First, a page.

- What we would need to make the presentation.
In order to do this presentation, we will assume that the class is made out of 20-30 students. There will need to be one set of supplies for each group of students. The number of students per group will depend on how old (read: mature) the class is, and the younger they are, the more students per group, so that there can always be someone supervising, and less people per group if the students are older.
Each set of supplies will include: • Petri dish • A few ants • Ant pheromones • Cotton swabs (such as q-tips)
The presentation would go something like this: First, we would explain how hormones work, and also cover some natural instincts that are found in humans. Then we would briefly give them an idea of what they might discover as they perform the experiment. The students would then be broken into groups and given the supplies. They would be given an opportunity to draw paths of hormones with the cotton swab and the pheromones. We would give them a few pointers as to what to try, and then let them do things on their own, such as make their own hormone paths. After the experiment was conducted, we would hold a wrap-up session, where we would ask the students what they discovered with their experiment, ask them why they thought it happened, and lastly, how it applies to all living things, especially humans.
Edited by *Danielle R. Kalajian 17:38, 15 October 2008 (EDT):
Biomedical Prosthetics: Classroom Experiment By: Brittany Book, Bryan Schlink, Max Haddan, Dong Lim, Mandy Su
The concept we are going to implement in the classroom setting is an explanation of implantable prostheses. We will contact companies and professors here at Purdue University to attain samples of current prosthetic implants. We will take these samples into schools and show them to students. The students will guess the use of each implant. This will facilitate discussion on the application, design logic, and history of implants. We will then show a short powerpoint on the history, design, production, and use of implants. We will allow the students to ask questions at this time. We will pass the implants around the room to increase student interaction. This presentation and question session will last around 20 to 30 minutes. It will be applicable for elementary to high school students. The powerpoint itself and presentation length can be adapted to meet the attention spans and needs of the different age ranges.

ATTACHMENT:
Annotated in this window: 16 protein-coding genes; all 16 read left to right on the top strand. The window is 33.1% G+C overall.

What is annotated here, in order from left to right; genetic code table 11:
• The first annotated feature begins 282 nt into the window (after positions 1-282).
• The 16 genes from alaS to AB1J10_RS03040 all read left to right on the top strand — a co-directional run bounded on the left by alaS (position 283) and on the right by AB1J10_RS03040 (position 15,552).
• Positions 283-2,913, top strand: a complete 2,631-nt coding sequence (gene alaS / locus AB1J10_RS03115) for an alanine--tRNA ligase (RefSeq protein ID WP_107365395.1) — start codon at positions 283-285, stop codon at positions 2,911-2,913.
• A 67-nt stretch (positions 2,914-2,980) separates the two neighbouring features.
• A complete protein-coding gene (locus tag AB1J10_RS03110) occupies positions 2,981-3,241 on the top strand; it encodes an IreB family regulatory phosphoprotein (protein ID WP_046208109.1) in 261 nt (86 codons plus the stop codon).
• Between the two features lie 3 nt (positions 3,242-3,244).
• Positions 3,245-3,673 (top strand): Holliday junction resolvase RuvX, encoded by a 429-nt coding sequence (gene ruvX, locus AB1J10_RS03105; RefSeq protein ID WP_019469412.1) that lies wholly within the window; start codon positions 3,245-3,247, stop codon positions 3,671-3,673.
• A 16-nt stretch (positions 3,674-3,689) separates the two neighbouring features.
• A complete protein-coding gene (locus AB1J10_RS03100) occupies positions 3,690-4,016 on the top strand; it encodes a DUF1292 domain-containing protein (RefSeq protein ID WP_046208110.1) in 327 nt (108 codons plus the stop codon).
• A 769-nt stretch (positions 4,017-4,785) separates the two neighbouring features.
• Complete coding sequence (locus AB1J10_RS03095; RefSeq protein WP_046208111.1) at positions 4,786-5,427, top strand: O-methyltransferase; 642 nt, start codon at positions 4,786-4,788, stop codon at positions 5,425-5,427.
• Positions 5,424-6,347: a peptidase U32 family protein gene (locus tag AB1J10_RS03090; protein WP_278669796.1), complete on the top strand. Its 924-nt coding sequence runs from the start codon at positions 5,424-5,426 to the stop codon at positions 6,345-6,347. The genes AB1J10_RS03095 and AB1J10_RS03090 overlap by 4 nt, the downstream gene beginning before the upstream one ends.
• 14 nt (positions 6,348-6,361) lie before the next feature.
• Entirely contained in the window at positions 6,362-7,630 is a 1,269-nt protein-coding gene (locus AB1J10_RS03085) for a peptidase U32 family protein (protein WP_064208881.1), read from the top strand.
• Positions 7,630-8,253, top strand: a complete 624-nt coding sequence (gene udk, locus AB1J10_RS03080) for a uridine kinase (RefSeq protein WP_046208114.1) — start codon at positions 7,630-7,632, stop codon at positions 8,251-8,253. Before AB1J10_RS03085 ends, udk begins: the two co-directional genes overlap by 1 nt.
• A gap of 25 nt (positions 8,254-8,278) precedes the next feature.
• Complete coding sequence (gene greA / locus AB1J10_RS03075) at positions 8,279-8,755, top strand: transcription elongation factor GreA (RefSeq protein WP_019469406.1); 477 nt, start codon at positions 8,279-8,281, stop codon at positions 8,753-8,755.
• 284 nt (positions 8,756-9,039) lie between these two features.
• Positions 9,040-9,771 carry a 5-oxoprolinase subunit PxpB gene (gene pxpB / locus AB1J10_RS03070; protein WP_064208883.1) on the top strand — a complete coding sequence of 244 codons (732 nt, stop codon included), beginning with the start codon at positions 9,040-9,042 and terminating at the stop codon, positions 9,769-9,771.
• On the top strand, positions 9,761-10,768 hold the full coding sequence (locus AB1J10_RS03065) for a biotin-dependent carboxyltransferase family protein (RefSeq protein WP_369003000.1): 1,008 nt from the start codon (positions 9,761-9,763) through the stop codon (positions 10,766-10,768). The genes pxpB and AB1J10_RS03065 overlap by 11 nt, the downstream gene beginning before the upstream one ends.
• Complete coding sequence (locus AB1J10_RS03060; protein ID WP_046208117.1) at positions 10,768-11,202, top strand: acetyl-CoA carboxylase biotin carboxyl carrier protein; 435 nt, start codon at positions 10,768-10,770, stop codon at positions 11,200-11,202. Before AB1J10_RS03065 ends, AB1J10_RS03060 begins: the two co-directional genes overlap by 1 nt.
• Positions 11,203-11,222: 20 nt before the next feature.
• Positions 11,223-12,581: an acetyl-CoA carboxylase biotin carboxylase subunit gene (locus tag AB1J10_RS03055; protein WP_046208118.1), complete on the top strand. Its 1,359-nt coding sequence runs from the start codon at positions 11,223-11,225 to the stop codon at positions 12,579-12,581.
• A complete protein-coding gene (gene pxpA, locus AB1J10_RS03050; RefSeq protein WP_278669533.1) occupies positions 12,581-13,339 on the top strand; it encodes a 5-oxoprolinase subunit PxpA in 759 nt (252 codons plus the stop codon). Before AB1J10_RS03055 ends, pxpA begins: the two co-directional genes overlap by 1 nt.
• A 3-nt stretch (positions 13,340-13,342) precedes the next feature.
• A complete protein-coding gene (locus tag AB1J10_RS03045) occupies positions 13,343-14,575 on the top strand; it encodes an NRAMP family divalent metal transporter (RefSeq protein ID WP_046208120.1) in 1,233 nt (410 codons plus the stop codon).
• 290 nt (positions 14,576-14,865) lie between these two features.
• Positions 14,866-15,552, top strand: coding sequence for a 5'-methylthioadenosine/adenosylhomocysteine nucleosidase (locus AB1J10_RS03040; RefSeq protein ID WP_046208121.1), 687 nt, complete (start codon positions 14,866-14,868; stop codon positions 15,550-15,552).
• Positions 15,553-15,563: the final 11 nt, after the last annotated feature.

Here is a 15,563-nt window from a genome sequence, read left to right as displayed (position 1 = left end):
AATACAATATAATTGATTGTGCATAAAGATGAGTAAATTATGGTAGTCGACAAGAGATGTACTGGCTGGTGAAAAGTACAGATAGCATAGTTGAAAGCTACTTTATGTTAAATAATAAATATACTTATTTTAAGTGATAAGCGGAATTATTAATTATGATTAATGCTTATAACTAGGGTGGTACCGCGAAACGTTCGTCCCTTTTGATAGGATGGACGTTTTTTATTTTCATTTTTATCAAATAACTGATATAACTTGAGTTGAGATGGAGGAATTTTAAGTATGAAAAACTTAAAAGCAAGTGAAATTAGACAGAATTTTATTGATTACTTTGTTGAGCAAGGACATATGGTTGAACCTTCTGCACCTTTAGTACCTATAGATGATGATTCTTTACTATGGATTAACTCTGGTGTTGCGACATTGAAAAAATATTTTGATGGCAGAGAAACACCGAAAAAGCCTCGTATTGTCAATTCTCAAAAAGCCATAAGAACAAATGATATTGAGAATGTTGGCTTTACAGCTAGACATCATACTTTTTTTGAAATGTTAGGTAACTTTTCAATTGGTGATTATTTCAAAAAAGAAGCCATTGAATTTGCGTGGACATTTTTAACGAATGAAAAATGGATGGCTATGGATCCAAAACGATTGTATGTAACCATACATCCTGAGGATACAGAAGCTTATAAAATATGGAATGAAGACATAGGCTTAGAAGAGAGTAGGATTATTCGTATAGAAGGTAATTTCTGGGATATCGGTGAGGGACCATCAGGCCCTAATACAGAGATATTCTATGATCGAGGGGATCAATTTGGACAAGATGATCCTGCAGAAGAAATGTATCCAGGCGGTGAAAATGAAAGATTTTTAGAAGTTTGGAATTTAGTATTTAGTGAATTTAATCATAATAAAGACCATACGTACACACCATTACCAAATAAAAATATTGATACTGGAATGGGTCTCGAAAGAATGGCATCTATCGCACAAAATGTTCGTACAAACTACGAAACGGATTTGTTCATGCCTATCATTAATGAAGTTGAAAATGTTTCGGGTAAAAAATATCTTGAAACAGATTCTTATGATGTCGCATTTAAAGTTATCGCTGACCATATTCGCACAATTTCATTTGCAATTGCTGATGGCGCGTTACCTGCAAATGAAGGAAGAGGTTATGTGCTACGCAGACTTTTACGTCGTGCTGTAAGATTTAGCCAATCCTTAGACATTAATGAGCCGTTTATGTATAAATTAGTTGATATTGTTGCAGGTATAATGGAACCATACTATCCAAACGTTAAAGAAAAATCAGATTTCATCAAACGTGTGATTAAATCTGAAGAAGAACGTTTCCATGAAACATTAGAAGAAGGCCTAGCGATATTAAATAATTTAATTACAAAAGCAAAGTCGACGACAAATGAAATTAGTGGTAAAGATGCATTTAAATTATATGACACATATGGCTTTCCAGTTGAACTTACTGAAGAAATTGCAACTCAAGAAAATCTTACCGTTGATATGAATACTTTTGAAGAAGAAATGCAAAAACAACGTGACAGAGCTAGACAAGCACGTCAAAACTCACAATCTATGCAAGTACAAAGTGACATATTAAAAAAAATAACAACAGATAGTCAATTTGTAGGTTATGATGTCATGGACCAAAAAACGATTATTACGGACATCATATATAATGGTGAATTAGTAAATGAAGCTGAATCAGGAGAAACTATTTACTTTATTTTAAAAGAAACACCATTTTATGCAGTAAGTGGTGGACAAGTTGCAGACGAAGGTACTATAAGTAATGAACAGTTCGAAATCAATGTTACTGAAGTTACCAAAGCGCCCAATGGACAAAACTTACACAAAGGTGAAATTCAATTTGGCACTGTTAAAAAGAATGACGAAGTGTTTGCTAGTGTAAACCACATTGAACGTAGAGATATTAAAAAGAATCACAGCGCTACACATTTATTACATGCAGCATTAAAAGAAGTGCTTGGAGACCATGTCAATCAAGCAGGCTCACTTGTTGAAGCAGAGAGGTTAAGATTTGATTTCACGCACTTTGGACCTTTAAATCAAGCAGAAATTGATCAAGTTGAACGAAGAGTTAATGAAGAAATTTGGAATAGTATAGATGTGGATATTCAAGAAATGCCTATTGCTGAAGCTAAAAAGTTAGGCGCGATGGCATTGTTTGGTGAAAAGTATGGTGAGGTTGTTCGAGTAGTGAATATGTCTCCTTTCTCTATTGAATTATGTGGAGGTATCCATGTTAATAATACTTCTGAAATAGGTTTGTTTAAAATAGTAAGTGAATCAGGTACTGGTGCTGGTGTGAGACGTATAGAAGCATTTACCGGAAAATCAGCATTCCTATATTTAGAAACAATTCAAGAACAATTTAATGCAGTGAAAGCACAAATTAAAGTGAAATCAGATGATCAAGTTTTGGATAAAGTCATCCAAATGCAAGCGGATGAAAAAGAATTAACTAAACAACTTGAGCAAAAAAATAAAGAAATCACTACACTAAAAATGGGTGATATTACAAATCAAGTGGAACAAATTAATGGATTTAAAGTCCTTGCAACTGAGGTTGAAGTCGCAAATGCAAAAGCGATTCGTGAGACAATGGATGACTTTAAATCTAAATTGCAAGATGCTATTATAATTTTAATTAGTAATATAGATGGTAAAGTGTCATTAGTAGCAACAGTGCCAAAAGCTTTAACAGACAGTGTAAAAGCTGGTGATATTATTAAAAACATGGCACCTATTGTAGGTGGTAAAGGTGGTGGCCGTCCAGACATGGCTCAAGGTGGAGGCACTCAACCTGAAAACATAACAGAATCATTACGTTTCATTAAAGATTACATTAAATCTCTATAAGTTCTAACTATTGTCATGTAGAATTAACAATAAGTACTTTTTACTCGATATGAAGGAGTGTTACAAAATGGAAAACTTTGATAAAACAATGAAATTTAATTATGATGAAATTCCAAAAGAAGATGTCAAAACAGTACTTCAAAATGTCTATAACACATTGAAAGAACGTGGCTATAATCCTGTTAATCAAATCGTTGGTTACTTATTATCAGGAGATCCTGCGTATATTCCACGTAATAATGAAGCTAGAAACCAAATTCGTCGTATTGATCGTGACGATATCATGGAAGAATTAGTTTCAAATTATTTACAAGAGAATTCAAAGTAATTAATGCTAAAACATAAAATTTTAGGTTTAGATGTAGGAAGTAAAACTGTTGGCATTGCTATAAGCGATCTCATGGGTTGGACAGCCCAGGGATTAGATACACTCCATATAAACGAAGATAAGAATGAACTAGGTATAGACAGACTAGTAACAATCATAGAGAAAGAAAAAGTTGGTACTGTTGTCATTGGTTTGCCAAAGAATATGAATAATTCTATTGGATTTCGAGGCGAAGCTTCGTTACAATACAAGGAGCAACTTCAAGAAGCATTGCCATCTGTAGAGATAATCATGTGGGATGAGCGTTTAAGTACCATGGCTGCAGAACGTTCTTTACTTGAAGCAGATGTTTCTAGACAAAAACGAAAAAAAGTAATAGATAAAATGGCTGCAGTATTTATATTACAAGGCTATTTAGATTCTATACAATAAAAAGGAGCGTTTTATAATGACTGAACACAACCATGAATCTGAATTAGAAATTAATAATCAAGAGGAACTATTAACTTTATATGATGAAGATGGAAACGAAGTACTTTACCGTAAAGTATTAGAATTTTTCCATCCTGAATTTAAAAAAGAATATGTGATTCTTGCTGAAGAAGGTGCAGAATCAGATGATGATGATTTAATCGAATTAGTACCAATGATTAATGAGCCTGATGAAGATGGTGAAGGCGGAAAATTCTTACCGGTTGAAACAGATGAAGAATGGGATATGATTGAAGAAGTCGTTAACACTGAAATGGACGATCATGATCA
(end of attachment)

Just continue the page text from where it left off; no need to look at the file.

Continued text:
To prepare for this outreach endeavor we will implement the following process: 1. Create a list of current prosthetic companies who may be willing to help facilitate this program. 2. Divide the companies among group members. 3. Create a contact with company representatives. Ask the representatives for any samples or assistance they may provide. 4. Have samples shipped to the Martin Jischke Building for inspection and presentation set-up. 5. Create labels for prostheses. 6. Research history of implants. 7. Create an adaptable powerpoint to present in the classroom. 8. Contact schools to determine interest and availability.
Edited by *Teresa Lin 15:11, 20 October 2008 (EDT):